Visualising a putting path makes good sense as
a path is thought of as being WIDER than a line.
Putting is about perception. Visualising a path to the hole rather than a line makes the putt appear easier. This helps with your confidence level.
In your mind the task of rolling your ball along a broad path will simplify your putt.
Why should you do this? You should do this because putting in the final analysis comes down to how confident you feel. Everything you do to build your confidence therefore helps to improve your putting.
For example, on long putts you are told to imagine a circle with a three-foot radius around the hole.
Putting to a three-foot circle is obviously easier than putting to a hole that is only four and a quarter inches in diameter. By increasing the size of your target, you have altered your perception of how difficult the task is.
Most golfers traditionally pick a line on which they wish to roll their ball. In the Rules of Golf they talk of the line of a putt. But a line is thin and it is easy for your ball to deviate from something so narrow.
It is difficult to roll your ball along a line, and because of the difficulty of the perceived task you could find yourself tensing up and guiding your stroke.
Now instead of a line think of yourself putting down a path or track the width of the hole. Keep in mind that your perception of how difficult or easy a task is will influence how well you manage the task. The easier the task appears the more success you are likely to have.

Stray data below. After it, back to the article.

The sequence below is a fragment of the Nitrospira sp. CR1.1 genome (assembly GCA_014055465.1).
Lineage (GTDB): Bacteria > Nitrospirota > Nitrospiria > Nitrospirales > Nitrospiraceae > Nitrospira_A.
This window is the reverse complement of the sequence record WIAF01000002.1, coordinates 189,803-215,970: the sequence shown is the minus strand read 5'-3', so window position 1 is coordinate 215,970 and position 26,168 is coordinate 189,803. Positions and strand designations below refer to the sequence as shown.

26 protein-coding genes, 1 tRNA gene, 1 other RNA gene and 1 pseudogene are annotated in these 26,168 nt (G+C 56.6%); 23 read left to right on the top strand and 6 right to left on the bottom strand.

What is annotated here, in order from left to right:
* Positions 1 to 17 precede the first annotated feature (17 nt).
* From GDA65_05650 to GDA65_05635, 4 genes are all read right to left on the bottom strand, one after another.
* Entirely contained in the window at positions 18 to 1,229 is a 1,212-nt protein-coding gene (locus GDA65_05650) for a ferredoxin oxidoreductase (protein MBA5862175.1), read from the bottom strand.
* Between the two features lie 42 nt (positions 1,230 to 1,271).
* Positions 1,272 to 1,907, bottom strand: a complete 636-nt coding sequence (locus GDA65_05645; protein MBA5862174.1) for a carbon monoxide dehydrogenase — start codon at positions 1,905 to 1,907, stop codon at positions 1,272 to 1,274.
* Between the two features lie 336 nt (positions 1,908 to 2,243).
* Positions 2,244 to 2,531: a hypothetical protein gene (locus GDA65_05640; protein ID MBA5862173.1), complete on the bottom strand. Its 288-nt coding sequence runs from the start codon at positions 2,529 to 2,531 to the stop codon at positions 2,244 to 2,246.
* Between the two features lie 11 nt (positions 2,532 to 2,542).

This same mind game is used when you putt to a tee peg rather than a hole on the practice putting green. The idea is that out on the course the hole will appear larger. Of course, it is the same size as it has always been, but in comparison to your earlier target, the challenge of holing the putt will seem less daunting.
By way of a further example, professional golfers alter their perception when it comes to hitting fairways. They have a preferred shot shape and use this to double the width of their landing area.
For example, if their preferred shot shape is a fade, they aim down the left edge of the fairway and then have the full width of the fairway as their target. The task just got easier.
Dr Joe Parent writes in his book Zen Putting that it is better to use the word 'path' than 'line'. He describes how a path feels nice and wide and that it is easy to walk down a wide path with confidence.
On the other hand a line is narrow and it is difficult to walk along a thin line without straying off it.
So get into the habit, not of a picking a line, but rather a WIDE PATH.
Visualise your ball rolling along this putting path towards the hole. No longer does it have to hug a fine line for you to successfully hole your putt.
1 = www.golfdigest.com Aug 2009
2 = golf / Dec 1964
3 = www.free-clipart.net